Make your own free website on



Updated 4 October 2011












    World War 1


    Between the Wars


    World War 2


    After World War 2











This page describes how meteorological information was captured and used by the British for field artillery purposes throughout the 20th Century.  

Meteorological conditions affect a shell in flight.  If the meteor conditions vary from the standard ballistic conditions then corrections for these variations have to be applied, particularly if predicted fire is going to be used.  Even if the fall of shot is adjusted onto the target the adjusting process may be reduced by applying corrections for meteor.  Dealing with meteor conditions is an essential element of indirect fire.

Before computers were used for ballistic calculations these corrections for non-standard meteorological conditions were called 'correction of the moment'.  This correction was calculated by combining data about the actual meteor conditions and Range Table data to produce corrections to line and range.  The alternative to using meteor data was a datum shoot, later called registration.

Inaccurate meteor has two effects.  First, it reduces the accuracy of fire, second, when many batteries are firing at the same target on different lines of fire then it increases the dispersion of the batteries' combined fire.  For example wind might affect the fire of one battery as a crosswind but for another it may be a tail wind, if the meteor data is incorrect then the fire of these batteries will diverge.

Generally, the size of the correction of the moment depends on the extent to which the meteor conditions vary from the standard condition and the duration of the time of flight.  The extent of error in correction of the moment, and hence the effect on accuracy of fire, depends on the quality of the measurements or estimates of actual meteor conditions, the length of the time of flight and the methods used to convert the variation in meteor conditions into the correction of the moment incorporated in firing data.  Unsurprisingly the accuracy of meteor data in the field improved throughout the 20th Century.  


Before World War 1 (WW1) the War Office did not have a meteorological service.  The national Meteorological Office was a component of the Board of Trade.  The understanding that meteorological conditions affected the flight of a shell because it affected air resistance developed in the latter half of the 19th Century.  The fact that wind caused a projectile to deviate was identified rather earlier.  However, the problem was measuring meteorological data at some distance above ground level.  Kite balloons were used to take men aloft to measure air temperature and pressure, probably from the late 19th Century.  However, measuring wind more that a few feet above ground level (or the top of church towers) was difficult, using a tethered manned kite-balloon, until 1909 when pilot balloons were invented.  It appears that for compiling artillery Range Tables surface measurements and standard (but not entirely inaccurate) tables of the rate of change in temperature and pressure with altitude were used.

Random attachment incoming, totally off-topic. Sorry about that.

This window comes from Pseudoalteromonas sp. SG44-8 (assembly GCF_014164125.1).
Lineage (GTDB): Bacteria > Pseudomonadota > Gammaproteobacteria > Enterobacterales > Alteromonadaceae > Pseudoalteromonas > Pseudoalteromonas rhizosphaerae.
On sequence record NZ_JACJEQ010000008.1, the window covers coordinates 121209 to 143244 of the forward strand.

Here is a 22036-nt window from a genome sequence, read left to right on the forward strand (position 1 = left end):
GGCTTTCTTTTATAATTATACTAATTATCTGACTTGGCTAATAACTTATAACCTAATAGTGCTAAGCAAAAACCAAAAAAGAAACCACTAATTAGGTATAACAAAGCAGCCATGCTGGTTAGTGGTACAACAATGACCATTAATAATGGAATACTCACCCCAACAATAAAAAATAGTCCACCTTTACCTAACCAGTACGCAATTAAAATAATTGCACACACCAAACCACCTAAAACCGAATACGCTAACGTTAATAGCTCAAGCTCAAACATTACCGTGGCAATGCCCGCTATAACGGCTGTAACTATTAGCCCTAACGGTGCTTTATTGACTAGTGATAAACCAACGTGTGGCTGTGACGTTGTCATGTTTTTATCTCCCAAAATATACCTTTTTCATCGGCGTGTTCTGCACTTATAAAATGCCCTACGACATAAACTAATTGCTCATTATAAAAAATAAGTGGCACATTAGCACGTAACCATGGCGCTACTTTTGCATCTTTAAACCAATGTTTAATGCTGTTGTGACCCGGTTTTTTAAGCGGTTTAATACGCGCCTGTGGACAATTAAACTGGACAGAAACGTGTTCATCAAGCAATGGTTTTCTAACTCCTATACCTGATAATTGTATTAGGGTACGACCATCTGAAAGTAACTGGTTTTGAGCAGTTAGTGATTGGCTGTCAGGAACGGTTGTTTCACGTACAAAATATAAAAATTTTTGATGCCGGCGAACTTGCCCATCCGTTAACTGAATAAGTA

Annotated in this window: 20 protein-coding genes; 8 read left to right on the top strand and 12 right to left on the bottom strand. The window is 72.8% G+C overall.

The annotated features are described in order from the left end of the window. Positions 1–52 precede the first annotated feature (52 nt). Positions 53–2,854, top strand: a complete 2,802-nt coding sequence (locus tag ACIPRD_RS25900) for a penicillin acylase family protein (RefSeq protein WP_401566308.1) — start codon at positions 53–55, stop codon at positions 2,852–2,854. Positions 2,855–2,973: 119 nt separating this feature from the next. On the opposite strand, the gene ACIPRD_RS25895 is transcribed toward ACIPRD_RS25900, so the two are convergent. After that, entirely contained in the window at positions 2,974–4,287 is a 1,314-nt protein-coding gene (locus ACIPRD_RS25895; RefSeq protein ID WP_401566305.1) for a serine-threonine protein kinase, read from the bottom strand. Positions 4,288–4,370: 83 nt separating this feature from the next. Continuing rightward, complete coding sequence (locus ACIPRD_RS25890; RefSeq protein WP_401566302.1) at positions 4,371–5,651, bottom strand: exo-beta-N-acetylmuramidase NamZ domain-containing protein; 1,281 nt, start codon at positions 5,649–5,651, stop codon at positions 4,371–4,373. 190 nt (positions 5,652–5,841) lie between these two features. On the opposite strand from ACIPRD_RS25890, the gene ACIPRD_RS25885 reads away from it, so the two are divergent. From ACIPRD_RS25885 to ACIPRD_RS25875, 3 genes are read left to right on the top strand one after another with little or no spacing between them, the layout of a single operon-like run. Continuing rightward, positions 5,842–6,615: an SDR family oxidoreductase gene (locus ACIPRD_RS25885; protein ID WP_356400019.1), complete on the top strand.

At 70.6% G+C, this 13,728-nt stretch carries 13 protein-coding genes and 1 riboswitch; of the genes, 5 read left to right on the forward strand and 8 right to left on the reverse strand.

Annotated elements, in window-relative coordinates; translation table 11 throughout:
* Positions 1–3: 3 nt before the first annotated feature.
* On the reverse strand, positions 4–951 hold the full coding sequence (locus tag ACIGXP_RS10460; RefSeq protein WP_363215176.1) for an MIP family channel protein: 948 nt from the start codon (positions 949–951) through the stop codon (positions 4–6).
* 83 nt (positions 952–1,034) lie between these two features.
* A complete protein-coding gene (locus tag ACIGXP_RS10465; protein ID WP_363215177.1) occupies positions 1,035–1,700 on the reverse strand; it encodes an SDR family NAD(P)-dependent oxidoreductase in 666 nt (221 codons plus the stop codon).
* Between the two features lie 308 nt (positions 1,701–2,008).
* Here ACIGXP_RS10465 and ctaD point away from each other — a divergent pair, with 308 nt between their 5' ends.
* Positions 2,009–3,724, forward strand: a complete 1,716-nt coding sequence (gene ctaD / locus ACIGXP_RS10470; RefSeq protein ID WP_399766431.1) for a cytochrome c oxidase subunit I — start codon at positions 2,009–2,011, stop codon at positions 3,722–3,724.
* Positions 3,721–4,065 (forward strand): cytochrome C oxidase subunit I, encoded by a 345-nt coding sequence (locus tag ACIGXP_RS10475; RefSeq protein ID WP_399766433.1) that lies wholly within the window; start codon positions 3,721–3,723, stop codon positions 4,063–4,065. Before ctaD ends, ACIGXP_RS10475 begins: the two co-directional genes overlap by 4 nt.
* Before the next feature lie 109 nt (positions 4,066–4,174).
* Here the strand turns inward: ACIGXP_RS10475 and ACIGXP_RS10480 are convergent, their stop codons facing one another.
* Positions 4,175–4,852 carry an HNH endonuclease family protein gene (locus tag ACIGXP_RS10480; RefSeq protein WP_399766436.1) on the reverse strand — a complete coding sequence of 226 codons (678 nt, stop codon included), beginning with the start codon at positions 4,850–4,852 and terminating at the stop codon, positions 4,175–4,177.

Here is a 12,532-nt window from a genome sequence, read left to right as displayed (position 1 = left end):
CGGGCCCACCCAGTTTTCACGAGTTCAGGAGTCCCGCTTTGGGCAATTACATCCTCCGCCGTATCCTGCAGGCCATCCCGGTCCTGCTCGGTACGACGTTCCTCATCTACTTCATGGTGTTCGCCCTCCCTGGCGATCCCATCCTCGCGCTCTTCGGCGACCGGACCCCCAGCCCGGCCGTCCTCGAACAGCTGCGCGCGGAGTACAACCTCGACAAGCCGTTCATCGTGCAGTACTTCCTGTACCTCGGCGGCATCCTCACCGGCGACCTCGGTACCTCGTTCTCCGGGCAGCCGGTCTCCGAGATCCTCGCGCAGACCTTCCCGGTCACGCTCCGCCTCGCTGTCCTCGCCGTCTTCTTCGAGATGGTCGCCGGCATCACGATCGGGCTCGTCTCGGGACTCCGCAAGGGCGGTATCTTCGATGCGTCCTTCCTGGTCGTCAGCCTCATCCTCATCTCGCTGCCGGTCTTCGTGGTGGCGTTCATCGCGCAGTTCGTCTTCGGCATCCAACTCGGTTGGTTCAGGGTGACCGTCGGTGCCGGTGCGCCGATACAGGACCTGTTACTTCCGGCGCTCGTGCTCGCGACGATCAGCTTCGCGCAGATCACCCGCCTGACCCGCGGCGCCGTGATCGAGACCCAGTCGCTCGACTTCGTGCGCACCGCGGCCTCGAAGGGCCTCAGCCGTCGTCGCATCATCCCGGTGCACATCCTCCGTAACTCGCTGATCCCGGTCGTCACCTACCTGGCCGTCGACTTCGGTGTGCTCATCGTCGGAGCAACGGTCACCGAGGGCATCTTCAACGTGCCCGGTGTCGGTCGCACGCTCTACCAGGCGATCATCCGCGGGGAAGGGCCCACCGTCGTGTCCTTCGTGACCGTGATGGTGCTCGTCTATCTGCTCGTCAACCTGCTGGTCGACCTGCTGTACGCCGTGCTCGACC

The term ‘meteor’ arose in WW1 when it was the name given to the Meteorology Section of the Royal Engineers (RE) at GHQ in France.  Two meteorologists, including Ernest Gold an eminent meteorologist,  arrived at GHQ in mid-1915 to provide the BEF’s commanders with weather forecasts for their areas and became the Meteor Section after the Battle of Loos in September.  To provide forecasts they, and their observers spread across the front, took local measurements and made meteorological observations at the standard global synoptic times of 0100, 0700, 1300 and 1800 GMT.  Of course the Met Office couldn't provide all the men to do this so they had to be recruited and trained although the latter was quite quick due to their usually high standard of education (eg college science lecturers).

In June 1915 the Royal Flying Corps (RFC) (Lt Col Brooke-Popham) offered to provide daily wind speed data at 10 am to assist in the calibration of guns.  The chief meteor officer at GHQ was also studying the matter.  This offer was declined, probably because at that time there was no convenient means of using the data.  However, the subsequent range tables were based on firings in March and April 1915 so it seems likely that a decision had been made in early 1915 and the Royal Artillery and the Ordnance Board had the matter in hand.  For current meteor data to be usable there had to be ‘basic data’ that enabled the current meteor data to be converted into corrections to range and line that could be applied to the guns’ firing data.  This ‘basic data’, which was different for every gun and propelling charge, and varied with the range it was firing at, started to appear in artillery Range Tables and their Addenda or 'correction cards' from late 1915.